Icinga Notifications

xMatters includes two built-in triggers to initiate flows when xMatters receives signals from Icinga: one for Icinga Host Notifications and one for Icinga Service Notifications. You can include both trigger types on the same canvas if required, but signals from Icinga host notifications will not trigger Icinga service notification flows, and vice versa.

Add the trigger to the canvas

  1. Go to the Triggers tab in the palette, expand the App Triggers section, and then drag either the Icinga Host Notifications or Icinga Service Notifications trigger onto the canvas.
  2. Double-click the trigger (or click the pencil icon).
  3. Set the authenticating user, and then copy the URL — you'll use this to set up the webhook in Icinga. Alternatively, you can create an integration user to use as the authenticating user.

  4. Click the Flood Control tab to edit the trigger's default flood control settings. For more information about these settings, see Trigger Flood Control.
  5. Click Done.
  6. On the flow canvas, connect the steps you want to run when xMatters receives a request to that URL.

You're now ready to configure Icinga to target the trigger.

Configure Icinga to send requests to the trigger URL

The following instructions describe how to configure Icinga to send signals to your triggers.

  1. Download the xm-host-notification.sh, xm-service-notification.sh, and xmatters-plugin.conf files to your computer.
  2. Go to the location of your Icinga scripts folder. For example: /etc/icinga/scripts.
  3. Add both shell files to the scripts folder.
    • If you're using Basic Authentication, open each shell file and add -u <username>:<password> to the cURL command and insert your username and password. For example: 

      "Sending xMatters host notification."
      curl -i \
      -u <mmcbride>:<SecurePwd!!>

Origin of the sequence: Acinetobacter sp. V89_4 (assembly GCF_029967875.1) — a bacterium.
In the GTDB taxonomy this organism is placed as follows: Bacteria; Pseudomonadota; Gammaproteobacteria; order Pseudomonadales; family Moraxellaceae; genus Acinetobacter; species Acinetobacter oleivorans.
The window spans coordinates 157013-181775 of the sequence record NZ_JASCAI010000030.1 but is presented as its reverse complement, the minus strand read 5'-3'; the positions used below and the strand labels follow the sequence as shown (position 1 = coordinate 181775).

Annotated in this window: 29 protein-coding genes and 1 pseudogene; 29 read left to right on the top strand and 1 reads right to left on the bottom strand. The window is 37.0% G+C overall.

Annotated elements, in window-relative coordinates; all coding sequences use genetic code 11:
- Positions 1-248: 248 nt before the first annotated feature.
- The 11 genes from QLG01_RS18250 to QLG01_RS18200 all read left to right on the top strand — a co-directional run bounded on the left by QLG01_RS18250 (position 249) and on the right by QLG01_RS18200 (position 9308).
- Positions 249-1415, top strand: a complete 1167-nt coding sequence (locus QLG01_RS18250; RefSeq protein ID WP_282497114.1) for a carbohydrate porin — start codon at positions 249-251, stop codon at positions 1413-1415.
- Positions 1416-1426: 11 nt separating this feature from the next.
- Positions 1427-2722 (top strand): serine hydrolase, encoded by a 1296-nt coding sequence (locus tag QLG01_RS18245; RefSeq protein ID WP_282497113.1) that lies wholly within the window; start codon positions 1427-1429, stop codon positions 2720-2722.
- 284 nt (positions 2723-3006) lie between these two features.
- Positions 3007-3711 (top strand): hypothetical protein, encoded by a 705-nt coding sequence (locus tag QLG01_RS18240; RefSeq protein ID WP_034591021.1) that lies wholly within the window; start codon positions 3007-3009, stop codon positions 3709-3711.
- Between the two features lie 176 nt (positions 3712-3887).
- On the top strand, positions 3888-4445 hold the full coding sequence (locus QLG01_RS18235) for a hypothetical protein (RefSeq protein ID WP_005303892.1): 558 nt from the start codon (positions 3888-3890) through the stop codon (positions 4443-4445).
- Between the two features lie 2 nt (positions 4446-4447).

-H "Content-Type: application/json" \
  4. Save your changes to the shell files, if required.
  5. Open the xmatters-plugin.config file in a text editor.
  6. On the XM_INTEGRATION_URL line replace <YOUR_HOST_TRIGGER_URL> and <YOUR_SERVICE_TRIGGER_URL> with the URL you copied from the Icinga trigger in Flow Designer.
    object NotificationCommand "xm-host-notification" {
    command = [ SysconfDir + "/icinga2/scripts/xm-host-notification.sh" ]

    env = {
    ADDRESS = "$address$"
    HOSTDISPLAYNAME = "$host.display_name$"
    HOSTNAME = "$host.name$"
    HOSTOUTPUT = "$host.output$"
    HOSTSTATE = "$host.state$"
    HOSTSTATETYPE = "$host.state_type$"
    LASTHOSTSTATECHANGE = "$host.last_state_change$"
    NOTIFICATIONAUTHOR = "$notification.author$"
    NOTIFICATIONCOMMENT = "$notification.comment$"
    NOTIFICATIONTYPE = "$notification.type$"
    SHORTDATETIME = "$icinga.short_date_time$"

    object NotificationCommand "xm-service-notification" {
    command = [ SysconfDir + "/icinga2/scripts/xm-service-notification.sh" ]

    env = {
    ADDRESS = "$address$"
    HOSTNAME = "$host.name$"
    LASTSERVICESTATECHANGE = "$service.last_state_change$"
    NOTIFICATIONAUTHOR = "$notification.author$"
    NOTIFICATIONCOMMENT = "$notification.comment$"
    NOTIFICATIONTYPE = "$notification.type$"
    SERVICEDISPLAYNAME = "$service.display_name$"
    SERVICENAME = "$service.name$"
    SERVICEOUTPUT = "$service.output$"
    SERVICESTATE = "$service.state$"
    SERVICESTATETYPE = "$service.state_type$"
    SHORTDATETIME = "$icinga.short_date_time$"
  7. Add the target names of any recipients you want to notify when the notification fires.
    • For URL authentication, use an ampersand to attach recipients. For example, if you want to notify Emma Pearson and the on-call members in the group responsible for the Antares service, you'd add &recipients=epearson,antares to the end of the URL.
    • For other authentication types, use a question mark to attach recipients. For example, if you want to notify Barry Gull and the on-call members in the group responsible for the Cassiopeia service, you'd add ?recipients=bgull,cassiopeia to the end of the URL.
    • You must URL-encode any special characters or spaces in the target names.
  8. Save the file.
  9. Move the xmatters-plugin.config file to your Icinga config file folder. For example: /etc/icinga/conf.d.
  10. Optional: If you have any other Icinga notification attributes, you can add them to the env part of the xmatters-plugin.conf file. You must then update the cURL commands in the shell scripts for each host/service to match.

Now add the notification to any Icinga host you want to monitor.

  1. Go to the location of your Icinga hosts. For example: /etc/icinga2/conf.d/hosts.conf.
  2. Add the following code to each host.
    vars.notification["xm"] = {
    groups = [ "icingaadmins" ]
  3. Restart your Icinga service so all changes are captured and applied.

You're ready to use the webhook to trigger automated flows, including steps such as sending alerts and initiating incidents, though we always recommend testing before putting things into use.